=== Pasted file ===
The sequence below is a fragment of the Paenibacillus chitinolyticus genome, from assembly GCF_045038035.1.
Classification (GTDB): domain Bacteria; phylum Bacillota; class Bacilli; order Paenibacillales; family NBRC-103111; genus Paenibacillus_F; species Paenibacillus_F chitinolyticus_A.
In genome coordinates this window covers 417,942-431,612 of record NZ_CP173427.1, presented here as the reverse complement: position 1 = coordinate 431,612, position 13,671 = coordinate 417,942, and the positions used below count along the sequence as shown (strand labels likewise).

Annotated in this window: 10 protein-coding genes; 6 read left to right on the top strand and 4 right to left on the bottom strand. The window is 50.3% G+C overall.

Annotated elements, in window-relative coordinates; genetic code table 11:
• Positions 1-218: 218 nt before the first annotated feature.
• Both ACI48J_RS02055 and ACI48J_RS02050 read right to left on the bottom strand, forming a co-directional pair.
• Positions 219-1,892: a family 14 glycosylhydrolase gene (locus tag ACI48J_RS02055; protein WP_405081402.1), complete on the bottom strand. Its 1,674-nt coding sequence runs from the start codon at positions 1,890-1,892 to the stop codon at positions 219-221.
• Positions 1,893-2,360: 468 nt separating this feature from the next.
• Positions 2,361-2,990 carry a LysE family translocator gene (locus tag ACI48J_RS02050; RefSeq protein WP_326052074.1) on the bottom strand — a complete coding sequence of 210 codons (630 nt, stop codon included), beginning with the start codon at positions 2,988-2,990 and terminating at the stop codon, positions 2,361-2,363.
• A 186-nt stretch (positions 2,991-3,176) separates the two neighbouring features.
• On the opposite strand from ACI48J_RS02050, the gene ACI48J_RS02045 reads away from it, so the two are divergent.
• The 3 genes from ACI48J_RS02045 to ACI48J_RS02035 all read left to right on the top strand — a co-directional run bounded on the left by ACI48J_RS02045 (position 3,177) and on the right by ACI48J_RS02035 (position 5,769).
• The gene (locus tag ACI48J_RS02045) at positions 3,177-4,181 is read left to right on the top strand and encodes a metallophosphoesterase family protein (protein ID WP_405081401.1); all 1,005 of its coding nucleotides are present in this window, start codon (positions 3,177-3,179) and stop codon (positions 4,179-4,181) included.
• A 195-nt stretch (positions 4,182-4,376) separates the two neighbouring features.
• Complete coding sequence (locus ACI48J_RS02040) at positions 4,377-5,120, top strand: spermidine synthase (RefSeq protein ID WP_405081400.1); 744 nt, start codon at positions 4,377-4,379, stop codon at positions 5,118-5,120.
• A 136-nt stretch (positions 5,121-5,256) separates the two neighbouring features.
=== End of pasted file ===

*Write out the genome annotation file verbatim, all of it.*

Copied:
The sequence below is a fragment of the Paenibacillus chitinolyticus genome, from assembly GCF_045038035.1.
Classification (GTDB): domain Bacteria; phylum Bacillota; class Bacilli; order Paenibacillales; family NBRC-103111; genus Paenibacillus_F; species Paenibacillus_F chitinolyticus_A.
In genome coordinates this window covers 417,942-431,612 of record NZ_CP173427.1, presented here as the reverse complement: position 1 = coordinate 431,612, position 13,671 = coordinate 417,942, and the positions used below count along the sequence as shown (strand labels likewise).

Annotated in this window: 10 protein-coding genes; 6 read left to right on the top strand and 4 right to left on the bottom strand. The window is 50.3% G+C overall.

Annotated elements, in window-relative coordinates; genetic code table 11:
• Positions 1-218: 218 nt before the first annotated feature.
• Both ACI48J_RS02055 and ACI48J_RS02050 read right to left on the bottom strand, forming a co-directional pair.
• Positions 219-1,892: a family 14 glycosylhydrolase gene (locus tag ACI48J_RS02055; protein WP_405081402.1), complete on the bottom strand. Its 1,674-nt coding sequence runs from the start codon at positions 1,890-1,892 to the stop codon at positions 219-221.
• Positions 1,893-2,360: 468 nt separating this feature from the next.
• Positions 2,361-2,990 carry a LysE family translocator gene (locus tag ACI48J_RS02050; RefSeq protein WP_326052074.1) on the bottom strand — a complete coding sequence of 210 codons (630 nt, stop codon included), beginning with the start codon at positions 2,988-2,990 and terminating at the stop codon, positions 2,361-2,363.
• A 186-nt stretch (positions 2,991-3,176) separates the two neighbouring features.
• On the opposite strand from ACI48J_RS02050, the gene ACI48J_RS02045 reads away from it, so the two are divergent.
• The 3 genes from ACI48J_RS02045 to ACI48J_RS02035 all read left to right on the top strand — a co-directional run bounded on the left by ACI48J_RS02045 (position 3,177) and on the right by ACI48J_RS02035 (position 5,769).
• The gene (locus tag ACI48J_RS02045) at positions 3,177-4,181 is read left to right on the top strand and encodes a metallophosphoesterase family protein (protein ID WP_405081401.1); all 1,005 of its coding nucleotides are present in this window, start codon (positions 3,177-3,179) and stop codon (positions 4,179-4,181) included.
• A 195-nt stretch (positions 4,182-4,376) separates the two neighbouring features.
• Complete coding sequence (locus ACI48J_RS02040) at positions 4,377-5,120, top strand: spermidine synthase (RefSeq protein ID WP_405081400.1); 744 nt, start codon at positions 4,377-4,379, stop codon at positions 5,118-5,120.
• A 136-nt stretch (positions 5,121-5,256) separates the two neighbouring features.